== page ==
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Archive for the ‘Mackenzie’ Category

may241879: For the second time, former prime minister Alexander Mackenzie refuses a knighthood offered by Queen Victoria. And just in case you think he wasn’t serious about rejecting a peerage offered by Britain, he’ll turn down the offer a third time in two years.

Not all politicians feel the same about the honour. On this very same day, the ‘Sir’ designation is gratefully received by Charles Tupper, Minister of Railways & Canals. In 1895, he’ll become Prime Minister for two months.

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apr091874: The House of Commons votes to formally expel Louis Riel, the leader of the Red River temporary government of 1869-70 who has been in hiding since Canada took over. Despite his status, the people of Provencher riding voted him to Parliament — twice.

The censure vote was prompted by the fact that, just last week, he quietly entered the Parliament Buildings and signed the MPs’ roll then slipped away before being detected. Prime Minister Alexander Mackenzie is not amused when Provencher re-elects Riel five months later for a third time.

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feb191877: Prayers are included in the House of Commons routine for the first time.

Perhaps it’s not surprising that the initiative occurs during the government of Alexander Mackenzie, a devout Baptist. The Leader of the Opposition Sir John A. Macdonald, on the other hand, is an occasional Presbyterian – unless he attends church  with his Anglican wife Agnes.

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AbbottGraduating from  the University of McGill College in 1854 as a Bachelor of Civil Law, John Abbott later became the first Canadian Prime Minister with a university degree. He was typical of most of the country’s leaders who earned law degrees – 10 Prime Ministers in all.

Five PMs did not have a university degree (Macdonald, Mackenzie, Thompson, Bowell and Borden), while Mackenzie King had five.

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MackenzieNewspaper editors among past PMs were Alexander Mackenzie (Lambton Shield), Mackenzie Bowell (Belleville Intelligencer), Charles Tupper (British Colonist), and Wilfrid Laurier (Le Défricheur).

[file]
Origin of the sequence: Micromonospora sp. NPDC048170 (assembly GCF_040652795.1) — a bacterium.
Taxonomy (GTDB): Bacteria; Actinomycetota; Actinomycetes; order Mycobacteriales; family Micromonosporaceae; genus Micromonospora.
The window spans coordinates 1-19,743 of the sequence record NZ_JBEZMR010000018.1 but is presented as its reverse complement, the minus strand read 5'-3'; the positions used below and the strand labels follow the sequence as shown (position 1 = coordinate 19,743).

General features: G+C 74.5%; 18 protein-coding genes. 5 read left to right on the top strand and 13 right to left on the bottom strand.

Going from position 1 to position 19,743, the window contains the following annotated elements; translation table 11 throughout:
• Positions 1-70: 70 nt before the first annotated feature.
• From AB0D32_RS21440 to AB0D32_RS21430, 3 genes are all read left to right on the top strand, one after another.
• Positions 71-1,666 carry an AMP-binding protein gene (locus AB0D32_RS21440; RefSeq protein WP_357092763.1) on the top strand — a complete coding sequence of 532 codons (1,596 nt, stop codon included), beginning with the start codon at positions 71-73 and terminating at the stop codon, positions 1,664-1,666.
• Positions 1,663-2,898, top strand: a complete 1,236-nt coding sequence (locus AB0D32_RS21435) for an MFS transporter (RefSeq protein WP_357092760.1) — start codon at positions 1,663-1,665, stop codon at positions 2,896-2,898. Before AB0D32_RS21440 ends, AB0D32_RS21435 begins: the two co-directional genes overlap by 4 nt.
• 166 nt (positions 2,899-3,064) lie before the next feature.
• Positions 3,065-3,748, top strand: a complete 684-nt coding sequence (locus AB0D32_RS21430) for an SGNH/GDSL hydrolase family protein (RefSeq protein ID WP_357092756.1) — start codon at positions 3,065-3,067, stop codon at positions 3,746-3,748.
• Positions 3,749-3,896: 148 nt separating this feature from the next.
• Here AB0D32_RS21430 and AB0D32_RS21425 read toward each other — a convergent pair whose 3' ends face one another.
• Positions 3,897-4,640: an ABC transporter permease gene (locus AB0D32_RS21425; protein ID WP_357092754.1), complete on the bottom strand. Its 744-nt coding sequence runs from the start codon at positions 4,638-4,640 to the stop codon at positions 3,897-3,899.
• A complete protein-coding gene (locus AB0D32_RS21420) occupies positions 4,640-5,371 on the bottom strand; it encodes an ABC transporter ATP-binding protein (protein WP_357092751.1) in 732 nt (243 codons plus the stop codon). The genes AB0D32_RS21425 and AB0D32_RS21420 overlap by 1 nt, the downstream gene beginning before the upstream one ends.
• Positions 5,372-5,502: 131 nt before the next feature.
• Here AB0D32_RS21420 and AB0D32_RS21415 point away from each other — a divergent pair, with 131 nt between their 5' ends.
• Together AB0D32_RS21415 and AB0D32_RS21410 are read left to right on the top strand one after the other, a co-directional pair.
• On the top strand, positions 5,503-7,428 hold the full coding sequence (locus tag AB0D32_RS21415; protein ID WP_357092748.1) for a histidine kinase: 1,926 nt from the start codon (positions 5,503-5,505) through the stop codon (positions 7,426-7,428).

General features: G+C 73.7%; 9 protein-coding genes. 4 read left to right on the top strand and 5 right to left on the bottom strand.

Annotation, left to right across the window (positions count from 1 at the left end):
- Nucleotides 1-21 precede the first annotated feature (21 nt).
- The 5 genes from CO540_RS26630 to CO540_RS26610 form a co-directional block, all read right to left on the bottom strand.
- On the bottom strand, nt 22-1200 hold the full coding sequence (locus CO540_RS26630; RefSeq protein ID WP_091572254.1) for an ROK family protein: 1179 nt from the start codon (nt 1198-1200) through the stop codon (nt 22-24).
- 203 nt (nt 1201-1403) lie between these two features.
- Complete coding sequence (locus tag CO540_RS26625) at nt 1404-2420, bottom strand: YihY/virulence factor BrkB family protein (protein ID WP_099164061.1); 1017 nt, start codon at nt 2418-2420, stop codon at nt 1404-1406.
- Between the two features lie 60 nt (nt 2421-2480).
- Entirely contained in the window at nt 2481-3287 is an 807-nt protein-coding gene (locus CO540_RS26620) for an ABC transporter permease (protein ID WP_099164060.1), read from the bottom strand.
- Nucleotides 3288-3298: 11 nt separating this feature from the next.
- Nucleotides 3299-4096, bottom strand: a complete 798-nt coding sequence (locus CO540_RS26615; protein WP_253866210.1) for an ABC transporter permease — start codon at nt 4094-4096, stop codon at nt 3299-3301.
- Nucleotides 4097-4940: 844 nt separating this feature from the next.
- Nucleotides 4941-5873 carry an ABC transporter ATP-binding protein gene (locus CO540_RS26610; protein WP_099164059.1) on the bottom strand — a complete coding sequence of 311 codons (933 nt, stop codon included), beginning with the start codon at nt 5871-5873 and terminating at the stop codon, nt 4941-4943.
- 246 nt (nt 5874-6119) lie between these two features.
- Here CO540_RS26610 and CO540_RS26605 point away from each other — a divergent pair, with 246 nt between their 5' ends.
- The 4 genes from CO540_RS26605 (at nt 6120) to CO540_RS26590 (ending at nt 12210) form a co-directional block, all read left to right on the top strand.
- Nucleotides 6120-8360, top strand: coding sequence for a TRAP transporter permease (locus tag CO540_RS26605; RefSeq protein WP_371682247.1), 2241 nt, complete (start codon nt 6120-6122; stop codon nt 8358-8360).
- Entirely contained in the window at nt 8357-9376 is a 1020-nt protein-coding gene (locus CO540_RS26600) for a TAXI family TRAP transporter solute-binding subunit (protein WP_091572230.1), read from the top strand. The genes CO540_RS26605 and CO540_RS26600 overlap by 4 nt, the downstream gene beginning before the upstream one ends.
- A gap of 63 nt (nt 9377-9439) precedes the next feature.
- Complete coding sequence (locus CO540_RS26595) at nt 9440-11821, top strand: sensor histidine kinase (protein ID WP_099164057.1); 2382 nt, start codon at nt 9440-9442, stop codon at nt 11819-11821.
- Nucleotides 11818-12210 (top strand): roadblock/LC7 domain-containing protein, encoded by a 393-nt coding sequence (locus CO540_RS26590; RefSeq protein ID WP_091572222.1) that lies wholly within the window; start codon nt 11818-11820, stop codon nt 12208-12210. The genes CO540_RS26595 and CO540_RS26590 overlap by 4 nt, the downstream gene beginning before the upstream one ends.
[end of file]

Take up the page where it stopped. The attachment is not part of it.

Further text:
John A. Macdonald founded the Toronto Mail, William Lyon Mackenzie King edited the government’s Labour Gazette, Pierre Trudeau was heavily involved with Cité libre, Joe Clark wrote for the Albertan and various other publications, and John Turner edited his high school and university papers.

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As of today, only eight Prime Ministers have served longer than Stephen Harper as the country’s leader. He passed John Diefenbaker‘s record of 5 years, 10 months, 1 day in the role. Earlier this year he passed Lester Pearson, Alexander Mackenzie and then R.B. Bennett to reach the top 10 on the longevity list.

But the streak is over for the next few years. He won’t pass Louis St. Laurent‘s term of 8 years, 7 months, 6 days until 2014. Should he be looking to overtake William Lyon Mackenzie King, with his more than 21 years in power, it won’t happen until 2027. Of course, King did that in three separate terms of office. Harper could best Sir Wilfrid Laurier‘s record for the longest continuous term (15 years, 2 months, 25 days) in 2021.

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Five Prime Ministers died while sitting as Members of Parliament. Two of them were still Prime Minister at the time: Sir John A. Macdonald in 1891 and Sir John Thompson in 1894. The second PM, Alexander Mackenzie died in 1892 while serving as MP for York East. Sir Wilfrid Laurier was Leader of the Opposition when he died in 1919. John Diefenbaker died on the job, doing constituency work in his Ottawa study in 1979.

In all, 317 Members of the House of Commons have died in office since 1867. The first one, in 1868, was Thomas D’Arcy McGee — Canada’s first political assassination. The most recent was Jack Layton, Leader of the Opposition, on August 22.

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